Justice and the Enemy is a thorough and organized masterpiece about the global war on terror. William Shawcross is very successful in laying out a dense amount of information in a succinct format. This work has the suspense and chronological timelines of Killing Kennedy by Bill O’Reilly. It has the intellectual makeup and refined arguments of The Federalist Papers. Finally, this work has the profoundness and painful truths also found in another book about the global war on terror’s relation to Islam titled, How to Win A Cosmic War by Dr. Reza Aslan.
This book presents a historical account of terrorism, while also presenting the competing philosophies of bringing terrorists to justice in the modern world. Shawcross seeks to examine competing solutions in bringing justice to an enemy that seeks the annihilation of the west. He also accurately examines the controversy in bringing terrorists to justice in a time of political correctness and legal perplexity. While the blame for rising tensions and hateful rhetoric towards the United States has often been attributed to American involvement in the Middle East, Shawcross accurately explains these tensions actually stems “from the struggle within the Muslim world for the soul of Islam.”
This book can be broken down into two major questions. First, should terrorists be tried in civilian courts or military courts? Second, should enhanced interrogation techniques be used in the global war on terror? The following analysis will discuss these two major points in further detail.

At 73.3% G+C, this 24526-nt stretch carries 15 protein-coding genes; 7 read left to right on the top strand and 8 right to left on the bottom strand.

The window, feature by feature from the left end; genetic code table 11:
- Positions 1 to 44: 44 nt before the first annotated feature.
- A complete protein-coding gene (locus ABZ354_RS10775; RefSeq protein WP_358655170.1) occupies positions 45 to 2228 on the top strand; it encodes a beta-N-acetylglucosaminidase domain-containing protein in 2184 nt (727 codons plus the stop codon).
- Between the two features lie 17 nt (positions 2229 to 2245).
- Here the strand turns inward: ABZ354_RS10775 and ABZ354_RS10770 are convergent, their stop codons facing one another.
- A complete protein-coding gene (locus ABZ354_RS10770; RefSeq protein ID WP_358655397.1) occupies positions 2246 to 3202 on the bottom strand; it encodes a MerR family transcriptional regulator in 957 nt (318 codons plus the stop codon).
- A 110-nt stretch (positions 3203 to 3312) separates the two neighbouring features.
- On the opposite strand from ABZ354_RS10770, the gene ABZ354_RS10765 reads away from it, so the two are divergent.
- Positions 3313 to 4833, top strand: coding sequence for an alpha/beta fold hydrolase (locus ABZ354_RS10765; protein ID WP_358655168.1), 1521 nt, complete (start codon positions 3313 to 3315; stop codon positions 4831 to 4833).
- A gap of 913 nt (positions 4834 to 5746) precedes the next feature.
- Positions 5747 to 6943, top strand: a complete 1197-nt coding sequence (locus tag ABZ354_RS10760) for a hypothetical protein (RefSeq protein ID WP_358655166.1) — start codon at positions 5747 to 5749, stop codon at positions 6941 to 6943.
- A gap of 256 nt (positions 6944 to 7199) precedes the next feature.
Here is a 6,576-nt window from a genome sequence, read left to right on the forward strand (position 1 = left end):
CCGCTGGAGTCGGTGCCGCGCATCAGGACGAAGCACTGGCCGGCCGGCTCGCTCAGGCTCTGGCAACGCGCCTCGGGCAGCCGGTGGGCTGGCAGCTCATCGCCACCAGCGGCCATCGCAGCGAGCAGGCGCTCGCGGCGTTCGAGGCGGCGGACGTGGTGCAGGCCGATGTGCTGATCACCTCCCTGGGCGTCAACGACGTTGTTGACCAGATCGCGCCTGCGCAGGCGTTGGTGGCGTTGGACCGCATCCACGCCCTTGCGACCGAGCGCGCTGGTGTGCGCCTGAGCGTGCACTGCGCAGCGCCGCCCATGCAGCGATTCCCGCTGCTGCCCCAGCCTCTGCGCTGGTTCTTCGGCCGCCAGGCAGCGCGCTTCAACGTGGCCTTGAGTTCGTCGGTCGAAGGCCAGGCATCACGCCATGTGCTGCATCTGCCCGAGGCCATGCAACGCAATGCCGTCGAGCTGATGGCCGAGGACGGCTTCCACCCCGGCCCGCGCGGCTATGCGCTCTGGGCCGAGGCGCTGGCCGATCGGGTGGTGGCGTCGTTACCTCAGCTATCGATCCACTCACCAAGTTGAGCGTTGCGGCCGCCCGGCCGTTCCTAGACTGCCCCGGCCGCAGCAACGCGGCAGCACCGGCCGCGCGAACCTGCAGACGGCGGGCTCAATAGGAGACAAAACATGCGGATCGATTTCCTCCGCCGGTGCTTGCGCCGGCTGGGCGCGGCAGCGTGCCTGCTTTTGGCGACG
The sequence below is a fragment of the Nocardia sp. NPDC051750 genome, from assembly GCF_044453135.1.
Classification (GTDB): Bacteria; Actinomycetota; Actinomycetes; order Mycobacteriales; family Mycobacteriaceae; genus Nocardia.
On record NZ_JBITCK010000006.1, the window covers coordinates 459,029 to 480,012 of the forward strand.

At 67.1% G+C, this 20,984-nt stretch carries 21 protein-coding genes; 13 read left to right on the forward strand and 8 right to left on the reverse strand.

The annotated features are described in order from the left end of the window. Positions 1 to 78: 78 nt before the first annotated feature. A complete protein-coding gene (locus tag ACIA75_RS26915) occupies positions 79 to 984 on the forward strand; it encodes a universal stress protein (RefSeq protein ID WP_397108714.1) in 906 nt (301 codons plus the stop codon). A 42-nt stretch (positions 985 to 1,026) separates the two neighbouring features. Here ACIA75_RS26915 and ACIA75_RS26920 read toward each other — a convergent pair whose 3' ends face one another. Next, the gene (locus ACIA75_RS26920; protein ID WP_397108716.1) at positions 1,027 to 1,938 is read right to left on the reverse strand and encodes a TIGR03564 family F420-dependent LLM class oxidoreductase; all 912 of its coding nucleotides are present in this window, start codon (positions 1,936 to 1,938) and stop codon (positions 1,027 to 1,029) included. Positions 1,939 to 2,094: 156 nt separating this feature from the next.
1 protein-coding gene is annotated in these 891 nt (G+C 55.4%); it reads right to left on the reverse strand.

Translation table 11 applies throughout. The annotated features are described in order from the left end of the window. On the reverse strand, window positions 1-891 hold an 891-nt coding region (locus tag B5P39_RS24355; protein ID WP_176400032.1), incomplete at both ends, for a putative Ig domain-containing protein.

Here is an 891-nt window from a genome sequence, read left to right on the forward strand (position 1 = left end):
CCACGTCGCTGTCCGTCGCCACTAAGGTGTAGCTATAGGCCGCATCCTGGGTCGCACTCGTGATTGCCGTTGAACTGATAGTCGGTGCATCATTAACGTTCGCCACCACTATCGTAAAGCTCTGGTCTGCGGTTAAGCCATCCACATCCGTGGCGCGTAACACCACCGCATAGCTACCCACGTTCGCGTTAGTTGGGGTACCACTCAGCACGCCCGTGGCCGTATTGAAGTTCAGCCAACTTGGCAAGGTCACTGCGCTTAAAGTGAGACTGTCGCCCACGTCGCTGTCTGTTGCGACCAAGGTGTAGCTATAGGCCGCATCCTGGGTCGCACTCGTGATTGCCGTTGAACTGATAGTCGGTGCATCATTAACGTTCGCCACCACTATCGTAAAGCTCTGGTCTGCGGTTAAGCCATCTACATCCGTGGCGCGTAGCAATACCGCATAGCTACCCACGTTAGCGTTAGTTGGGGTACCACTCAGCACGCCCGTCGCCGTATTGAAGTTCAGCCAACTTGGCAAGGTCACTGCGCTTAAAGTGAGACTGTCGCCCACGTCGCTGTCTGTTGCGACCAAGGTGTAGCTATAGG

II. Should terrorists be tried in civilian courts or military courts?
“Military commissions have long been recognized as part of American and international legal practice. U.S. presidents have claimed the authority to conduct these commissions under Articles I and II of the U.S. Constitution. ” Shawcross explains that a further precedent for military trials is found in the case of Ex Parte Quirin. The Supreme Court held that a military tribunal had jurisdiction to try eight Nazi saboteurs that landed by U-boat on U.S. soil. The most important distinction made in this case is that between a lawful enemy combatant and an unlawful enemy combatant. Lawful enemy combatants are uniformed soldiers, while unlawful enemy combatants enter the country in civilian dress. The Supreme Court said that unlawful enemy combatants are subject to “trial and punishment by military tribunals.”
Furthermore, in Johnson v. Eisentrager, Shawcross quotes Justice Robert Jackson’s majority opinion in which he says “We hold that the Constitution does not confer a right of personal security or an immunity from military trial and punishment upon an alien enemy engaged in the hostile service of a government at war with the United States.” Shawcross says this opinion makes it clear that unlawful enemy combatants do not have the same rights as American citizens.